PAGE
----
Last year it was the final Potter film, and this year we have the epic conclusion to Christopher Nolan's Batman trilogy. Beginning in 2005 with Batman Begins, the series had its golden moment three years later with the release of The Dark Knight; the inclusion of the Joker, one of Batman's most famous enemies, and the untimely death of Heath Ledger launched the film in complete stardom and racked up its box office takings to over $1 billion. Four years on, the finale has finally arrived, but can it possibly live up to the already high standards of the trilogy?
Eight years after the events of The Dark Knight, Bruce Wayne (Christian Bale) is a retired cripple whose legacy as both Batman and himself has dwindled significantly. Gotham has enjoyed a period of peace without severe crime and injustice, but soon a new foe arises: Bane (Tom Hardy), an idealistic terrorist who seeks to destroy Gotham and its inhabitants. With the aid of burglar Selina Kyle (Anne Hathaway) and Police Commissioner James Gordon (Gary Oldman), the caped crusader must don his cowl and armour once more to put a stop to Bane's plans before the city he so desperately wants to protect is turned to naught but ash.
As with its predecessors (The Dark Knight to a greater extent), The Dark Knight Rises orients visually toward the IMAX format which Nolan enjoys utilizing. With over 70 minutes shot in IMAX, the film is without a doubt one of the format's biggest releases, and the quality truly makes a difference to the experience of the film. Images are crystal clear and look extremely polished and refined, plunging audiences into a deeper experience. Footage shot on regular 35mm film can become jarringly obvious due to letterboxing, but it isn't enough to damage the film's appearance. The Dark Knight Rises does not adopt the contemporary 3D format unlike most blockbusters, and with brilliant special and visual effects as well as excellent sets, it's without a doubt one of the finest looking films of this year. The score by Hans Zimmer is wonderfully captivating, atmospheric and action packed, adding another brilliant soundtrack to the renowned composer's legacy.
Where The Dark Knight Rises slightly disappoints me is with its storytelling, which is far from sub-par but not up to the standards of its predecessors. Bane is a fantastically menacing adversary, with impressive intellectual and physical capabilities that make him just as sadistic and equally entertaining as Ledger's Joker from four years ago. But, without spoiling, his final few moments in the film downgrade him a lot, culminating awfully. The other narrative issues include a rather abrupt beginning, where Bruce Wayne simply launches back into his Batman persona after so long, which feels very forced and jarring. The film also lacks much excitement during the middle portion, and for a film about Batman, I found myself unimpressed with just how underused Wayne's alter ego really was. The film without a doubt has a fantastic ending, right until the last few moments, when it manages to totally ruin itself. Some twists in the film were also slightly generic and, though surprising, quickly lost their appeal.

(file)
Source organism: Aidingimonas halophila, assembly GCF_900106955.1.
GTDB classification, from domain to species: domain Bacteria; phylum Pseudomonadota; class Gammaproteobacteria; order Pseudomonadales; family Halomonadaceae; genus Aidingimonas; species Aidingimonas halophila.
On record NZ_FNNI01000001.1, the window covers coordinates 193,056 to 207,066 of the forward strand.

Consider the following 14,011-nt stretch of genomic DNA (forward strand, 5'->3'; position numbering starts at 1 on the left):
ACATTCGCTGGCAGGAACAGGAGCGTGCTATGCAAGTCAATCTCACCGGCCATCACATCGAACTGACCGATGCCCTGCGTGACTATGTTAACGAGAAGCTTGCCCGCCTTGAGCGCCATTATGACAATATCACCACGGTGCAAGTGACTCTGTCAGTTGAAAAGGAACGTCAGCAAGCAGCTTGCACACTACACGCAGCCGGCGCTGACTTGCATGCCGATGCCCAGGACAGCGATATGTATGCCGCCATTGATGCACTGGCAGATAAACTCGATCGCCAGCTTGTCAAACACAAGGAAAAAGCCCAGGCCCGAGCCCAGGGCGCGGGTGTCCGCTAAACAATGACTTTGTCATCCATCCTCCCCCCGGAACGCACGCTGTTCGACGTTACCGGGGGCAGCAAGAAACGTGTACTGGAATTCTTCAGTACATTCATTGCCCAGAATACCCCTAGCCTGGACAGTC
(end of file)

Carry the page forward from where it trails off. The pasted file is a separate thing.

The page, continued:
Acting wise, The Dark Knight Rises is universally fantastic, with Christian Bale portraying Bruce Wayne just as well as he has done before, and his alter ego Batman as intimidating, dark yet vastly enjoyable. His distinct and infamous voice is really not that bad at all, if sometimes a little slurred. Tom Hardy's rendition of Bane is one that slots into Nolan's realistic universe nicely yet still exudes the terror and sadism Bane is known for; he is skilled, strong, clever and extremely intimidating, spearheading a lot of the film's most intense moments. His only fatal flaw is the god forsaken voice; the mask he wears causes it to become robotic and muffled, and though it was apparently tweaked following complaints toward the prologue released last year, it is still incredibly inaudible at times: particularly in a scene where he addresses a crowd of frightened citizens with the aid of a microphone. The other performances were also generally great, such as Morgan Freeman as Lucius, Sir Michael Caine as Alfred Pennyworth (who was excluded a bit too much), Gary Oldman as Jim Gordon and newcomers Anne Hathaway (Selina Kyle) and Joseph Gordon-Levitt (John Blake), both of which perform entertaining characters who are not forced into the narrative and actually do a great job progressing it.
The Dark Knight Rises is a bombastic and exciting conclusion to Nolan's brilliant Batman saga, but it lacks the punch and excitement of its predecessors. A lot of it feels contrived or underdone, and the lack of development for certain characters as well as the terrible exits for others sink the overall quality of the storyline. Not just this, but sometimes there can be a distinct lack of focus (like how the lie of Harvey Dent's murders is barely explored). The story culminates satisfyingly until the very, very end, and with universally great performances, fantastic visuals and a still entertaining plot that incorporates some gripping scenes, The Dark Knight Rises is a film fans of the previous two should definitely check out, and does a good job bringing Nolan's vision of the Batman universe to a solid conclusion.